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Kennedy, John Stewart (04 January 1830–31 October 1909), railroad commission merchant, private banker, and philanthropist, was born in Blantyre, Scotland (near Glasgow), the son of John Kennedy, probably a millhand, and Isabella Stewart. He attended school from age six to thirteen and received formal instruction outside of office hours for another four years....

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Charles Franklin Kettering. Oil on canvas. National Portrait Gallery, Smithsonian Institution; this acquisition was made possible by a generous contribution from the James Smithson Society.

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Kettering, Charles Franklin (29 August 1876–25 November 1958), inventor and automotive engineer, was born in Loudonville, Ohio, the son of Jacob Kettering and Martha Hunter, farmers. He attended public schools and graduated at the top of his high school class. He spent two years teaching and then enrolled in the engineering program at the Ohio State University. Forced by chronic eye inflammation to withdraw at the beginning of his sophomore year, he took a job with a local telephone company line crew. Two years later he returned to Ohio State and graduated in 1904....

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Osborn, William Henry (21 December 1820–02 March 1894), merchant, railroad executive, and philanthropist, was born in Salem, Massachusetts, the son of William Osborn and Anna Henfield Bowditch, farmers. After a few years at local schools Osborn, at the age of thirteen, became a clerk in a Boston firm, the East India House of Peele, Hubbell & Company. Bright and quite capable, by age sixteen he was representing his firm in Manila, Philippine Islands. While still in his twenties Osborn set up his own import-export business in Manila. The new firm prospered and by the early 1850s he had made a small fortune. He left the Philippines, toured Europe, and returned to the United States in 1853....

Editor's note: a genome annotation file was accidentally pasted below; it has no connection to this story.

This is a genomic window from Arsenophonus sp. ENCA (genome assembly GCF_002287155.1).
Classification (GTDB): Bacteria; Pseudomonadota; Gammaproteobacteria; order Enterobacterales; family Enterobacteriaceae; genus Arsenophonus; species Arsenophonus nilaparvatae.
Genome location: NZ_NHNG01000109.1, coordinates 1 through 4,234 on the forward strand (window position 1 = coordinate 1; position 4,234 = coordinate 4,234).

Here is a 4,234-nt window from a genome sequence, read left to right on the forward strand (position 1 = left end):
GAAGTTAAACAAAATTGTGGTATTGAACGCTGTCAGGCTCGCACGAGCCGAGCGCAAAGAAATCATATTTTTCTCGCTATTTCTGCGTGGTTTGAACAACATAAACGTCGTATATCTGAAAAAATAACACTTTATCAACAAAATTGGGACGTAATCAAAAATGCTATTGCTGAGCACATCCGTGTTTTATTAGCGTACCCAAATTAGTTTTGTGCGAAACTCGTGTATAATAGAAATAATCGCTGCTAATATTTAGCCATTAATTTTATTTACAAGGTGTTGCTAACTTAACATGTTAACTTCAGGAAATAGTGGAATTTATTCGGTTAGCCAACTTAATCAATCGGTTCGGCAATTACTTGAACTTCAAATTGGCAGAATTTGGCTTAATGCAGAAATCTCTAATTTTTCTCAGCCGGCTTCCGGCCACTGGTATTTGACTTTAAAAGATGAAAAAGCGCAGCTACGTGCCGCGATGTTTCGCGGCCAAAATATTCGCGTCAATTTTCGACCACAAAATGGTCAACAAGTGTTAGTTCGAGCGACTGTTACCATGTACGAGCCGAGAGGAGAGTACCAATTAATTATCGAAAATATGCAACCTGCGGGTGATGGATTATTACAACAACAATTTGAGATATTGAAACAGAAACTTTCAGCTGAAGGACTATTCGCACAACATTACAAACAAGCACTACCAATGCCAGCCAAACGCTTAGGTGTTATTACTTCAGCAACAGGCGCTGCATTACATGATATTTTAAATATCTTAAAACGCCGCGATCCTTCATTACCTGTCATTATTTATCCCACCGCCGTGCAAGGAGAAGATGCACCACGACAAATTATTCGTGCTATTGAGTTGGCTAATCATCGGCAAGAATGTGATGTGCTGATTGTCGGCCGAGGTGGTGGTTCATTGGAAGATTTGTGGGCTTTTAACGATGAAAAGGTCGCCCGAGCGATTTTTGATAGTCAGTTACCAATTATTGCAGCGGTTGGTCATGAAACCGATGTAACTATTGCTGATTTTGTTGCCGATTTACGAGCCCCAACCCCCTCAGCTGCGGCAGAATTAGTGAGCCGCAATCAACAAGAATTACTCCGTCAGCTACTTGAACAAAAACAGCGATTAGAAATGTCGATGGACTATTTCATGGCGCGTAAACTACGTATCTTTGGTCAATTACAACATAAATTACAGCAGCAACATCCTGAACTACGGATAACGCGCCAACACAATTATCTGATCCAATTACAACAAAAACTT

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Otero, Miguel Antonio (21 June 1829–30 May 1882), politician and businessman, was born in Valencia, New Mexico, then a province of the Mexican Republic, the son of Don Vicente Otero and Dona Gertrudis Chaves y Argon. Vicente Otero was primarily a farmer and merchant but also filled local judicial positions under the Mexican government. Miguel Antonio Otero entered St. Louis University, St. Louis, Missouri, in September 1841 and continued his education there until the outbreak of the Mexican-American War in May 1846, at which time his parents sent for him. In 1847 he enrolled at Pingree College, located in Fishkill on the Hudson, New York. Within a short time he became a teacher at the college and also an assistant to the principal. In 1849 Otero commenced the study of law, first with James Thayer, an attorney living in Fishkill on the Hudson, then with a General Sanford in New York City during the winter of 1849–1850, and finally with Trusten Polk in St. Louis, Missouri, from 1851 to 1852. Otero was admitted to the Missouri bar in the spring of 1852, immediately after which he returned to New Mexico, now a U.S. territory. That same year he took a herd of sheep, presumably the property of his brother, Antonio José Otero, overland to California....